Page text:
Acorn Fertility Clinic has a space problem. Its director, Franklin Pearce, just presented Acorn's Board of Directions with the problem, and now a vigorous discussion was going on. Pearce left the room to think.
The problem is partly a result of the clinic's success. Since its inception ten years earlier, the clinic has almost tripled its number of patients, and its success in achieving pregnancies in infertile couples is equal to the national average.
The clinic's greatest success has been in the use of in vitro fertilization. This procedure involves fertilizing the egg outside the body and then placing the zygote in the uterus of the patient. Usually up to 15 zygotes are produced, but only a few are placed back in the woman. The rest are frozen and held in liquid nitrogen.
Infertility specialists have been freezing embryos since 1984, with much success. The length of time an embryo can be held in a frozen state and "thawed out" succcessfully is not known. With better and better freezing techniques, the time is increasing. Recently a baby was born from an embryo that had been frozen for eight years.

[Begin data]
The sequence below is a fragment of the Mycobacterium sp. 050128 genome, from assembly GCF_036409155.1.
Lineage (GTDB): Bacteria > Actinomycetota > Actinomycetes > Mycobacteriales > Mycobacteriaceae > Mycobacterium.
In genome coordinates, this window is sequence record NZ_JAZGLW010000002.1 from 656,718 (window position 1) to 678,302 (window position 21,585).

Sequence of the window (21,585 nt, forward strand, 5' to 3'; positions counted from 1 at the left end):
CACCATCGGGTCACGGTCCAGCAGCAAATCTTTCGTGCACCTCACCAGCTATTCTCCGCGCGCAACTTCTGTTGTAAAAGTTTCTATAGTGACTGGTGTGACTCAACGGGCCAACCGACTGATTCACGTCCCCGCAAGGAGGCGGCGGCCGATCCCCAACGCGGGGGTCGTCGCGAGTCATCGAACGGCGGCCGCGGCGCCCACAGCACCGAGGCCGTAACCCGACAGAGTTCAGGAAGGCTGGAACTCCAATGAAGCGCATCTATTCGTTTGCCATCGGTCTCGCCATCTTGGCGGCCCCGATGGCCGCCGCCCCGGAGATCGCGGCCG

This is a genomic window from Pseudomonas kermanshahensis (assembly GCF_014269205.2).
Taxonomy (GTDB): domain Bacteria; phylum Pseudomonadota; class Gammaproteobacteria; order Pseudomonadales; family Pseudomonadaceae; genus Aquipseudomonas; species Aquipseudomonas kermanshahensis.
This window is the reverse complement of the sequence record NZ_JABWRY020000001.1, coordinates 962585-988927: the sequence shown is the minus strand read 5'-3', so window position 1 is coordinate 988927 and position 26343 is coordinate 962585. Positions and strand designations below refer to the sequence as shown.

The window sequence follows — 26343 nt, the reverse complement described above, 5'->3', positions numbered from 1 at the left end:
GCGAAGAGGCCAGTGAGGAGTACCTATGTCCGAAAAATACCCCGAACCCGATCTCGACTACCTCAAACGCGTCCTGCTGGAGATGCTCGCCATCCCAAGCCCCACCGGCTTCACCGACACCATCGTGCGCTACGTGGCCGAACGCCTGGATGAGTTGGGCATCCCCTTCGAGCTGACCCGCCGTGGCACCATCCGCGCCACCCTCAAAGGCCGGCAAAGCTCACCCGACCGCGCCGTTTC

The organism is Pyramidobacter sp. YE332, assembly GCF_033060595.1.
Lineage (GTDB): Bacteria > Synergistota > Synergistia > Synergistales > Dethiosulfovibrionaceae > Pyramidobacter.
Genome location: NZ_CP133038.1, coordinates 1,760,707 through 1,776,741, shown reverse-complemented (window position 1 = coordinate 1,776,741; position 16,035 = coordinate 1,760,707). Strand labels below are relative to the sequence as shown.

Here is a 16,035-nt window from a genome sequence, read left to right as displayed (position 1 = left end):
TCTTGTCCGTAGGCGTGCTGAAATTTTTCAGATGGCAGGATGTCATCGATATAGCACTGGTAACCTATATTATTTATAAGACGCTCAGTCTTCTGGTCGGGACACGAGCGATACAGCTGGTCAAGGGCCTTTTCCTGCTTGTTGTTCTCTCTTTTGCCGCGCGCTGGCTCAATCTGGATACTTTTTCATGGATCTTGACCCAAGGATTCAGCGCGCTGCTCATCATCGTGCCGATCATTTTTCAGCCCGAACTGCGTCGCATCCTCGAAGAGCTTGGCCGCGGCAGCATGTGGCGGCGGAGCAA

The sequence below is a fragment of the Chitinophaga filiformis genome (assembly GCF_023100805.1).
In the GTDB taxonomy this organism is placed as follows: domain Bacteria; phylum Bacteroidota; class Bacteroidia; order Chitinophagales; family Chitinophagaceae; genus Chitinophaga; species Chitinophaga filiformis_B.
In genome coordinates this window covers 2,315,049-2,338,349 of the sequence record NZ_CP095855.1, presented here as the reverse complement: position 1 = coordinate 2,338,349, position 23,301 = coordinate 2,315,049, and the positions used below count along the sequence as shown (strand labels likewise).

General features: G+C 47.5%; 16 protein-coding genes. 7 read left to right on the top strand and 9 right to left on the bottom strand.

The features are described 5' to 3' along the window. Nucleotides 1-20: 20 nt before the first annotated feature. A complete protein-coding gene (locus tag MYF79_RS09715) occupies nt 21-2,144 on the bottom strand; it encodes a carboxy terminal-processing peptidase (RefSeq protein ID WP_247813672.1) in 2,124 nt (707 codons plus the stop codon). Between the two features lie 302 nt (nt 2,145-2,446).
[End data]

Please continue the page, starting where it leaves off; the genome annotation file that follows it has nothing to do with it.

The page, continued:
Acorn Fertility has been freezing embryos since its inception. It has a large number of such embryos-thousands, in fact-some frozen for ten years. The parents of many of these embryos are present or past patients who have no need for them. With its patient base increasing, Acorn needs the space for new embryos.
The problem is not Acorn's alone. Ten thousand embryos are frozen each year in the United States, and the numbers are increasing. Many of these are sitting in liquid nitrogen in fertility clinics like Acorn.
Now sitting in his office, Dr. Pearce wondered what the Board of Directions would decide to do with the embryos that aren't being used.
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